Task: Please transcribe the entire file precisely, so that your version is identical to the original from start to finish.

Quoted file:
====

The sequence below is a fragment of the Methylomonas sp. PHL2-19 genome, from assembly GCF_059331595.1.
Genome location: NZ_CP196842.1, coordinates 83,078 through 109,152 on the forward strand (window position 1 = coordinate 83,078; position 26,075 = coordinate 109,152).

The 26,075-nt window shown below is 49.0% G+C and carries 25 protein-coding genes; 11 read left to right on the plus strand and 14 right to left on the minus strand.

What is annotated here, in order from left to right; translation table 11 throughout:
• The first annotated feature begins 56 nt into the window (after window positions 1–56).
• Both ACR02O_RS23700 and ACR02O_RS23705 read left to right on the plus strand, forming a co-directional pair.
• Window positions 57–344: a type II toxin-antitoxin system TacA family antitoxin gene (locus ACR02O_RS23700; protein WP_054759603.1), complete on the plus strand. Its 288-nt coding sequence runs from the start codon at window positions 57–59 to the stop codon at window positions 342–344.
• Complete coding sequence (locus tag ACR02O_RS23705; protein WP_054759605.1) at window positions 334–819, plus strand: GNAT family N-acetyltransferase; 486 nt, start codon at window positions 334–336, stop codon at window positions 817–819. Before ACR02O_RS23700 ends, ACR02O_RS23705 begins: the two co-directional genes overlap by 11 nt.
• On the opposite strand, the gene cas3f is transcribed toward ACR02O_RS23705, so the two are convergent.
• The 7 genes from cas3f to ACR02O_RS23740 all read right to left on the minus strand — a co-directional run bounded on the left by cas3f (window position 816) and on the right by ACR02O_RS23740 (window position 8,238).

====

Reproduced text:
The sequence below is a fragment of the Methylomonas sp. PHL2-19 genome, from assembly GCF_059331595.1.
Genome location: NZ_CP196842.1, coordinates 83,078 through 109,152 on the forward strand (window position 1 = coordinate 83,078; position 26,075 = coordinate 109,152).

The 26,075-nt window shown below is 49.0% G+C and carries 25 protein-coding genes; 11 read left to right on the plus strand and 14 right to left on the minus strand.

What is annotated here, in order from left to right; translation table 11 throughout:
• The first annotated feature begins 56 nt into the window (after window positions 1–56).
• Both ACR02O_RS23700 and ACR02O_RS23705 read left to right on the plus strand, forming a co-directional pair.
• Window positions 57–344: a type II toxin-antitoxin system TacA family antitoxin gene (locus ACR02O_RS23700; protein WP_054759603.1), complete on the plus strand. Its 288-nt coding sequence runs from the start codon at window positions 57–59 to the stop codon at window positions 342–344.
• Complete coding sequence (locus tag ACR02O_RS23705; protein WP_054759605.1) at window positions 334–819, plus strand: GNAT family N-acetyltransferase; 486 nt, start codon at window positions 334–336, stop codon at window positions 817–819. Before ACR02O_RS23700 ends, ACR02O_RS23705 begins: the two co-directional genes overlap by 11 nt.
• On the opposite strand, the gene cas3f is transcribed toward ACR02O_RS23705, so the two are convergent.
• The 7 genes from cas3f to ACR02O_RS23740 all read right to left on the minus strand — a co-directional run bounded on the left by cas3f (window position 816) and on the right by ACR02O_RS23740 (window position 8,238).